×

Former Pelham police chief’s guns in limbo 

  • Edward Fleury listens during his sentencing on Oct. 5, 2017, in Hampden Superior Court. Jerrey Roberts



@ecutts_HG
Wednesday, November 08, 2017

PELHAM — More than 230 guns once stored in former Pelham police chief Edward Fleury’s home still sit in a police evidence locker three years after they were confiscated by authorities. In addition, the ownership of about 100 of those guns is in question.

It has not yet been determined what will happen to all of the guns following Fleury’s September conviction on 12 counts of improperly storing a firearm, according to interviews with those involved with the case. Hampden Superior Court Judge Daniel Ford sentenced Fleury earlier this month to two years probation and a $7,500 fine.

“He has a choice to transfer them to a dealer who can sell them for him or transfer ownership to anyone else,” Pelham Chief Gary Thomann said. “He hasn’t contacted us to say if he wanted to do that or not.”

Fleury’s conditions of probation stipulate that he not possess or use any firearm, rifle or gun and he is not allowed to store any guns in his home. The storage condition was put in place because Assistant Northwestern District Attorney Matthew Thomas said he was concerned about the possibility of Fleury’s wife getting her firearms license back.

“All I wanted to do was take steps that make sure they didn’t go right back to him somehow,” Thomas said. “That was the goal of this prosecution all along — to get the guns away from him.”

Thomann said he had no estimated value on the guns taken from Fleury’s home on Sept. 11, 2014. Around 100 of those guns confiscated and now in evidence storage at the Pelham Police Department are not registered to Fleury, he said.

“That could simply mean whoever he purchased them from didn’t submit the paperwork,” Thomann said. “That is why they have to go to a licensed dealer and then transfer over to someone. When it leaves the dealership, we know who they are registered to.”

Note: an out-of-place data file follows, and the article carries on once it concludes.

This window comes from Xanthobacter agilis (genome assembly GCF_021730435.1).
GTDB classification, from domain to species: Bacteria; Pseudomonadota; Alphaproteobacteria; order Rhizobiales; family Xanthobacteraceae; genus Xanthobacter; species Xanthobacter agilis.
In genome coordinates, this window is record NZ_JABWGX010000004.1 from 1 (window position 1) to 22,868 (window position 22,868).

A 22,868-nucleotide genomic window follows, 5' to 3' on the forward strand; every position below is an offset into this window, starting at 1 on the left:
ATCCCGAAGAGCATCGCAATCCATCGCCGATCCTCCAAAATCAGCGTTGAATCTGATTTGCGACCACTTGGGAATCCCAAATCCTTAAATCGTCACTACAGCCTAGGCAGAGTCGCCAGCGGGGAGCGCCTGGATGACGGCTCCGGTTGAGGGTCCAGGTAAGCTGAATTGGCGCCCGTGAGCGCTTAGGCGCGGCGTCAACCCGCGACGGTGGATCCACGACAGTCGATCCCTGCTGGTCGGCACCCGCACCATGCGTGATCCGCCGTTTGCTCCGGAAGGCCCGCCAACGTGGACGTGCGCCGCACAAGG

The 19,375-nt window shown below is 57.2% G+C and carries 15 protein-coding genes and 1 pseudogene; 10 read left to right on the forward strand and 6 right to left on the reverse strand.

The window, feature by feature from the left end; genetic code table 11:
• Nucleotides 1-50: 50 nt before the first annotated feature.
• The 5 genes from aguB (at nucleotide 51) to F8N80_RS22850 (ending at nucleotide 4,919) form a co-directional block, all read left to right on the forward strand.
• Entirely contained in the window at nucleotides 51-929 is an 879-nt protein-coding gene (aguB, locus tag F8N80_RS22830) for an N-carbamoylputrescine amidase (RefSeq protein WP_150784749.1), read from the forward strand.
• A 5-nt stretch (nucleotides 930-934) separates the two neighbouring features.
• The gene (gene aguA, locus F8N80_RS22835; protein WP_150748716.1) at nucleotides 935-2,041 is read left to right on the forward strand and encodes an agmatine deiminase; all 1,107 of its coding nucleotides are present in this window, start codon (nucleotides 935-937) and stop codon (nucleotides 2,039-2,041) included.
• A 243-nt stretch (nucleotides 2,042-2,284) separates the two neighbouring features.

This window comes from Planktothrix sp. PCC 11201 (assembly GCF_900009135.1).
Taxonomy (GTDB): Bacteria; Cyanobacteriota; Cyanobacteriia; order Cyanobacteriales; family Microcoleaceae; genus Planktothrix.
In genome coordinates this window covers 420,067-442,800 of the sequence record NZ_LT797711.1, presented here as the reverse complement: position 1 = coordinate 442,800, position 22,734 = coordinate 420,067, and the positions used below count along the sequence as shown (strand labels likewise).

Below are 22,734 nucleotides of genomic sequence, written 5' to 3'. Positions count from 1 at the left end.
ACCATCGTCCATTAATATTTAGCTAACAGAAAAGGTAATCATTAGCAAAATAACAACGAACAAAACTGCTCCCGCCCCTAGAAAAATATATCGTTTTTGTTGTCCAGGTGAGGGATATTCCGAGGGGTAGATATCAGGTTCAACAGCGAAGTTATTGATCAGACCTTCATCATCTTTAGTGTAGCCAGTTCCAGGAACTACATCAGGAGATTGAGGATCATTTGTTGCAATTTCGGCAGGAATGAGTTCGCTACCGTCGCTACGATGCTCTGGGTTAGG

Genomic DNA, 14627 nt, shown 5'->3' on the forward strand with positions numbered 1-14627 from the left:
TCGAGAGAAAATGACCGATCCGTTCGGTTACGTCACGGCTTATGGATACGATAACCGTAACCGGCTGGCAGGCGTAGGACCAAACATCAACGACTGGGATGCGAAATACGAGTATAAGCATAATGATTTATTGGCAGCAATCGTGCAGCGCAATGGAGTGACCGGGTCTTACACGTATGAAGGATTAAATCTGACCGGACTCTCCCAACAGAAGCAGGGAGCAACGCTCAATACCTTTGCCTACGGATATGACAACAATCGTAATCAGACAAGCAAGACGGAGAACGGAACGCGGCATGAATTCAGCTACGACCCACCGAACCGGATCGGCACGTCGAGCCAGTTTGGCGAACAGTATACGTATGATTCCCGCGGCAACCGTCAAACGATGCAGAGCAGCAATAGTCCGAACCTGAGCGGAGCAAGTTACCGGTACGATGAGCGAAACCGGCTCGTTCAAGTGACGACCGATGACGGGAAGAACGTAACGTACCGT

Some of those guns could belong to people who gave them to Fleury to put on consignment and then never heard anything back. A Gazette report in September 2015 detailed one Amherst family’s story of giving Fleury 11 vintage pistols and rifles, some from the World War II era, to put on consignment 14 years before the confiscation of guns from his home. The family never learned if the guns were sold or what happened to them.

For others who believe their guns may be in Fleury’s collection, Thomann recommends reaching out to the Pelham Police Department or their own local police department if they wish to file a complaint.

A Hampshire Superior Court jury found Fleury guilty in September of 12 counts of improperly storing a firearm, and not guilty on 10 of the same charges.

Eleven of the guilty verdicts were reached on guns police said were found improperly stored in the attic space of Fleury’s home. The final guilty verdict was on a gun found in a study at the home.

Fleury was charged with 22 counts of improperly storing a firearm stemming from a September 2014 search of his home. Police found the guns when they executed a search warrant at Fleury’s home looking for a Glock handgun he allegedly pointed at his friend outside the Belchertown VFW Post in August 2014. Fleury was acquitted by a jury last year on assault charges stemming from the alleged incident.

Following the end of his probation Fleury will still be unable to own a firearm because of his convicted felon status. He also is unable to sell firearm parts.

A message left on a number listed for Fleury in court documents went unreturned.

Thomann said police are required to keep confiscated property for five years following the conclusion of a court case but can have an outside company store evidence at the cost of the person whose property was confiscated. He said police would be talking to Fleury soon to have him make a decision.

On Wednesday, he said no contact had been made by either party.

Emily Cutts can be reached at ecutts@gazettenet.com.